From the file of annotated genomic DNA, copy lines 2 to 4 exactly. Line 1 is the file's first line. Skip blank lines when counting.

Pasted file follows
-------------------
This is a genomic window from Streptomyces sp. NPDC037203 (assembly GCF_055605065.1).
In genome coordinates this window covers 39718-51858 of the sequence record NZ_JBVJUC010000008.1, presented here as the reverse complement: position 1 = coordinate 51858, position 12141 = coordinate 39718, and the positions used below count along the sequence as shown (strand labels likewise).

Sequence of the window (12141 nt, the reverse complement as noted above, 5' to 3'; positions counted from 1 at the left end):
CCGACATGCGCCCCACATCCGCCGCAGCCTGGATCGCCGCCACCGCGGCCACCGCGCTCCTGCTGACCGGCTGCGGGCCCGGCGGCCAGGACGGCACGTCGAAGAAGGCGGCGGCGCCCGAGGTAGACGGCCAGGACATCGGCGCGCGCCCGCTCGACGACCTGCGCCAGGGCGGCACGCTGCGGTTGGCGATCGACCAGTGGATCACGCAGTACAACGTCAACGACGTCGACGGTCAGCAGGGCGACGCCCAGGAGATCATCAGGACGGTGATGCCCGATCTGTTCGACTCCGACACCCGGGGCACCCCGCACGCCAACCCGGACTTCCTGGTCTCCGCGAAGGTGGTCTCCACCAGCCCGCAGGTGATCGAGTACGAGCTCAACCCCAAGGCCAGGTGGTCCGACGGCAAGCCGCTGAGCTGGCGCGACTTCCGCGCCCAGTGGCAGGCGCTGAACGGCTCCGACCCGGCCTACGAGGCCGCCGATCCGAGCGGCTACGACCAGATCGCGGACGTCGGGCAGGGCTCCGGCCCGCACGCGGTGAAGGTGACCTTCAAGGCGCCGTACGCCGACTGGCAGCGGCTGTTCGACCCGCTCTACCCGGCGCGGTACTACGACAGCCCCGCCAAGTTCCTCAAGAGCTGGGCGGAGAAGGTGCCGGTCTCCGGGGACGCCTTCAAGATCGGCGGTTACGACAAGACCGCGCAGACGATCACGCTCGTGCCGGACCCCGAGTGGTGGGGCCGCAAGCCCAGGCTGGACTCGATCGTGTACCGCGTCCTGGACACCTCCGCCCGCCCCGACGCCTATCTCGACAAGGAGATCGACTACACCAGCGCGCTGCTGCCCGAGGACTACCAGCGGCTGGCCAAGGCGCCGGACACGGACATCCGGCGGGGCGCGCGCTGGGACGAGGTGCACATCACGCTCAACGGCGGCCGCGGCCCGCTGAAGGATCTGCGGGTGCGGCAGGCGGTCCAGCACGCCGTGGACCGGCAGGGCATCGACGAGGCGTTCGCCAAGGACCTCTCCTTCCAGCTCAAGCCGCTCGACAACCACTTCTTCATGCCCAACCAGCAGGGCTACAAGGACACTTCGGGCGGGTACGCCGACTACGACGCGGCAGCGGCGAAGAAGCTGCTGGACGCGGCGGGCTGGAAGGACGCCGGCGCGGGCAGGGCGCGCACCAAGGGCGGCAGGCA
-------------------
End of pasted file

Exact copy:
In genome coordinates this window covers 39718-51858 of the sequence record NZ_JBVJUC010000008.1, presented here as the reverse complement: position 1 = coordinate 51858, position 12141 = coordinate 39718, and the positions used below count along the sequence as shown (strand labels likewise).

Sequence of the window (12141 nt, the reverse complement as noted above, 5' to 3'; positions counted from 1 at the left end):
CCGACATGCGCCCCACATCCGCCGCAGCCTGGATCGCCGCCACCGCGGCCACCGCGCTCCTGCTGACCGGCTGCGGGCCCGGCGGCCAGGACGGCACGTCGAAGAAGGCGGCGGCGCCCGAGGTAGACGGCCAGGACATCGGCGCGCGCCCGCTCGACGACCTGCGCCAGGGCGGCACGCTGCGGTTGGCGATCGACCAGTGGATCACGCAGTACAACGTCAACGACGTCGACGGTCAGCAGGGCGACGCCCAGGAGATCATCAGGACGGTGATGCCCGATCTGTTCGACTCCGACACCCGGGGCACCCCGCACGCCAACCCGGACTTCCTGGTCTCCGCGAAGGTGGTCTCCACCAGCCCGCAGGTGATCGAGTACGAGCTCAACCCCAAGGCCAGGTGGTCCGACGGCAAGCCGCTGAGCTGGCGCGACTTCCGCGCCCAGTGGCAGGCGCTGAACGGCTCCGACCCGGCCTACGAGGCCGCCGATCCGAGCGGCTACGACCAGATCGCGGACGTCGGGCAGGGCTCCGGCCCGCACGCGGTGAAGGTGACCTTCAAGGCGCCGTACGCCGACTGGCAGCGGCTGTTCGACCCGCTCTACCCGGCGCGGTACTACGACAGCCCCGCCAAGTTCCTCAAGAGCTGGGCGGAGAAGGTGCCGGTCTCCGGGGACGCCTTCAAGATCGGCGGTTACGACAAGACCGCGCAGACGATCACGCTCGTGCCGGACCCCGAGTGGTGGGGCCGCAAGCCCAGGCTGGACTCGATCGTGTACCGCGTCCTGGACACCTCCGCCCGCCCCGACGCCTATCTCGACAAGGAGATCGACTACACCAGCGCGCTGCTGCCCGAGGACTACCAGCGGCTGGCCAAGGCGCCGGACACGGACATCCGGCGGGGCGCGCGCTGGGACGAGGTGCACATCACGCTCAACGGCGGCCGCGGCCCGCTGAAGGATCTGCGGGTGCGGCAGGCGGTCCAGCACGCCGTGGACCGGCAGGGCATCGACGAGGCGTTCGCCAAGGACCTCTCCTTCCAGCTCAAGCCGCTCGACAACCACTTCTTCATGCCCAACCAGCAGGGCTACAAGGACACTTCGGGCGGGTACGCCGACTACGACGCGGCAGCGGCGAAGAAGCTGCTGGACGCGGCGGGCTGGAAGGACGCCGGCGCGGGCAGGGCGCGCACCAAGGGCGGCAGGCA